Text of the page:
I should have known that today was going to be rough. James and I were both exhausted last night, so when his CGM (continuous glucose monitor) sensor decided to stop working just before bed, both of us decided we’d rather get up in the night to check blood sugar than stay awake to get a new sensor set up. The plan was set. We’d test now, watch for trends, and based on what we saw, we figured we could do one test overnight to see how well we figured out his late dinnertime bolus and then do another (early) morning check. We felt good about our plan.
At around midnight, I woke up to test him, and things still looked really good. His blood sugar was in range, and that was that. In the morning, I woke up an hour earlier than I usually do — I usually get up at 5:00 a.m., so this was a very early 4:00 a.m. — and discovered that his blood sugar was too high to read on the meter! That’s when I heard a very loud noise and saw that the alarm on his pump was going off. It was unable to deliver insulin and had been sounding the alarm since about 12:20 a.m. last night. Yes, that is a mere 20 minutes after I left his room for his post-dinner check. And yes, that teenage boy can sleep through some loud alarms!
After that, I went to work getting his equipment up and running again. I first calculated an insulin dose and gave it to him via syringe so that I could make sure that everything was delivered properly. Then I moved on to fixing the errors on the pump, setting up the CGM, and getting that boy back to bed.
These kinds of days don’t happen often for us, but we’ve been at it long enough that they have happened before. James and I now have the technical skills to be able to correct the blood sugars and troubleshoot the tech, consulting our team when we have any questions. What might have been a panic moment ages ago no longer produces those emotions. Instead, I feel a combo of guilt and worry about the kind of day that James will be able to have when he finally does get out of bed.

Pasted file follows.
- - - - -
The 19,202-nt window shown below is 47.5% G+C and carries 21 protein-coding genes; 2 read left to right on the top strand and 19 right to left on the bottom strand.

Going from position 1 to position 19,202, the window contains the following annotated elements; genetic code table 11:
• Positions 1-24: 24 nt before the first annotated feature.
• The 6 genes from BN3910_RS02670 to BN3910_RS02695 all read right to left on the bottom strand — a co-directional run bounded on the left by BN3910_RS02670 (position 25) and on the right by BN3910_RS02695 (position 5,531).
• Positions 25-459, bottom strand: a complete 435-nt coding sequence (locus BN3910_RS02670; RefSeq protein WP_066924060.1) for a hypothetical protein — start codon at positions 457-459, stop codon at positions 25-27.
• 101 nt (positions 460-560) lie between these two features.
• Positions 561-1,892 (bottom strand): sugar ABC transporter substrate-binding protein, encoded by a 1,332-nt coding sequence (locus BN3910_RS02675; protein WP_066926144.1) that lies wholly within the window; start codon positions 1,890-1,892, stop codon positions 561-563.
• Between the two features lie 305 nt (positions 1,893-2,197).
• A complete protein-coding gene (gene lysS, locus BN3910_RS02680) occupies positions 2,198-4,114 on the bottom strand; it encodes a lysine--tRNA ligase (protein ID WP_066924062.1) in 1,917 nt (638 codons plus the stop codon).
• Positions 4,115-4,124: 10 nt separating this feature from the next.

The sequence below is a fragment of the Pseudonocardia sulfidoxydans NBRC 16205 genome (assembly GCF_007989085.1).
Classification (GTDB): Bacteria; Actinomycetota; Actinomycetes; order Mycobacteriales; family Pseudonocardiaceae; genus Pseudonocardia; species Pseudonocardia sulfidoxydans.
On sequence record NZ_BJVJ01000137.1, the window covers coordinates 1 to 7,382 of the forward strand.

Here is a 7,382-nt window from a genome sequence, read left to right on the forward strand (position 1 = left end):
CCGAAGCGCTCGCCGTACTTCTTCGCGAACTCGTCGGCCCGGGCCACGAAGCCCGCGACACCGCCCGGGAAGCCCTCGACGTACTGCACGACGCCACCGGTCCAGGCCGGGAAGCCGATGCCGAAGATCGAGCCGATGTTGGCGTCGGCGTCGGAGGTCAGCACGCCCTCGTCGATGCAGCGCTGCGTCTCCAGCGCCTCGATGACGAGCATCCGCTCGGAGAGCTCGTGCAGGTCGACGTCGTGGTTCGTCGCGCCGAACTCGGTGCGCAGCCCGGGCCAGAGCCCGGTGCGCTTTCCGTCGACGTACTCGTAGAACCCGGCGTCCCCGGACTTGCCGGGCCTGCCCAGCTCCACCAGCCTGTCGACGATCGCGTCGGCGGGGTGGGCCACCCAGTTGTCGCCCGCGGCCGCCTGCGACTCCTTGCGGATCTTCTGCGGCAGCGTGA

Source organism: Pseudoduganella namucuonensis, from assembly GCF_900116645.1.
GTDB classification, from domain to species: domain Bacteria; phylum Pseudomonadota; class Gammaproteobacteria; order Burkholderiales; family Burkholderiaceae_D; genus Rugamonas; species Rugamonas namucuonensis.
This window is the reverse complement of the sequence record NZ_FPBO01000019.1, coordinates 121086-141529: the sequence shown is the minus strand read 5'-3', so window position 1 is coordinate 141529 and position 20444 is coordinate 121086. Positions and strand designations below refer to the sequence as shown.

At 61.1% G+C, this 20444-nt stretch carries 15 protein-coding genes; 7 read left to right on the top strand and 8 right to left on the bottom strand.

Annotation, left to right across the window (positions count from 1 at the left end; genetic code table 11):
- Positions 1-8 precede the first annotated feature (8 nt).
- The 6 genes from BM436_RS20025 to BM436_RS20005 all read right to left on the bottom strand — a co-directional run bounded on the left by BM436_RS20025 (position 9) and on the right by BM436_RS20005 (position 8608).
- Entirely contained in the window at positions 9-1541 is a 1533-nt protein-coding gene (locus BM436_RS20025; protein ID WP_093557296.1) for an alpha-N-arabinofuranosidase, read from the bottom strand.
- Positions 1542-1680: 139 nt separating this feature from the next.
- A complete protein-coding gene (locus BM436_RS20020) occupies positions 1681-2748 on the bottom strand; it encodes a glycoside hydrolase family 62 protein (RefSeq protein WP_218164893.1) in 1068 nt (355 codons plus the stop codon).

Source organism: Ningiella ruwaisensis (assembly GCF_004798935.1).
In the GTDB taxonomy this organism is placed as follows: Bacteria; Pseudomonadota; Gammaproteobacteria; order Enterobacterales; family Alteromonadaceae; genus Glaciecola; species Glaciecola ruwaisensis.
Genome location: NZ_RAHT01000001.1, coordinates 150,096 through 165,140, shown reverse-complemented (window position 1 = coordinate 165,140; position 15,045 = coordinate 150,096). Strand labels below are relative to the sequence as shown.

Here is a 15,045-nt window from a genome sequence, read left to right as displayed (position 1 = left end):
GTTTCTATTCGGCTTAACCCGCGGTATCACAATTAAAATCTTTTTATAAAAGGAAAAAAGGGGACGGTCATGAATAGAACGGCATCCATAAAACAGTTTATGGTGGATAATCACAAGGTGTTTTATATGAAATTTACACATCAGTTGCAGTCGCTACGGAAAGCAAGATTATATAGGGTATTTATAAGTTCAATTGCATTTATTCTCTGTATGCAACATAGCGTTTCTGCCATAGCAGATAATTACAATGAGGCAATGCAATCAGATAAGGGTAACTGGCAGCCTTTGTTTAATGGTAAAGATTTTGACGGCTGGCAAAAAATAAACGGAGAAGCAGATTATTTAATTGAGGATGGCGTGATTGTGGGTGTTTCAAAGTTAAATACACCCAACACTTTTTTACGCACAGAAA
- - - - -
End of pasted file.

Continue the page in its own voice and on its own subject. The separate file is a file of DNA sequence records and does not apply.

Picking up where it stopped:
Not having diabetes myself, I can only imagine the stress and strain that these incidents put on his body and his ability to feel rested. He is blessedly still sleeping as I write this, and I’ll encourage him to keep at it. We’re lucky he doesn’t have anyplace to be early this morning. Nonetheless, I plan on using a technique I learned from my mother, the educator, to help him through what could potentially be a rough day.
As a teacher, my mom worked mostly with early elementary students. These kids were very transparent about some of the things that they struggled with, and she could tell when somebody was just having a rough day. Her strategy with them was one of tenderness and mercy. She would bend down to talk to them and say, “I can tell you’re having a hard day. I’m so glad you’re here at school. Just do your best, be patient with yourself, and go a little slower if you need to. I know you can still have a really good day.” And she could see their little bodies relax and their attitudes change.
This sentiment, even her precise phrasing (with a little adaptation), is exactly what I want to communicate to James when he wakes up today. “James, it might be a hard day. I’m so glad we’ve got this morning together. Just do your best, be patient with yourself, and go a little slower if you need to. I know you can still have a really good day.”
Other than giving him lots of water to drink and this counsel, I don’t plan on changing much of anything from what we had planned this morning. If he can learn the lesson that life is about marching on in hope, renewal, and understanding, then he’ll be that much more prepared for anything life will throw at him. What may have started as a hard day then becomes a blessing, as it becomes a step toward the kind of life I want him to be able to live every day after this.
Disclaimer: The experiences and suggestions recounted in these articles are not intended as medical advice, and they are not necessarily the “typical” experiences of families with a child who has type 1 diabetes. These situations are unique to the families depicted. Families should check with their healthcare professionals regarding the treatment of type 1 diabetes and the frequency of blood glucose monitoring. Jen and Kim are real moms of kids with type 1 diabetes and have been compensated for their contributions to this site.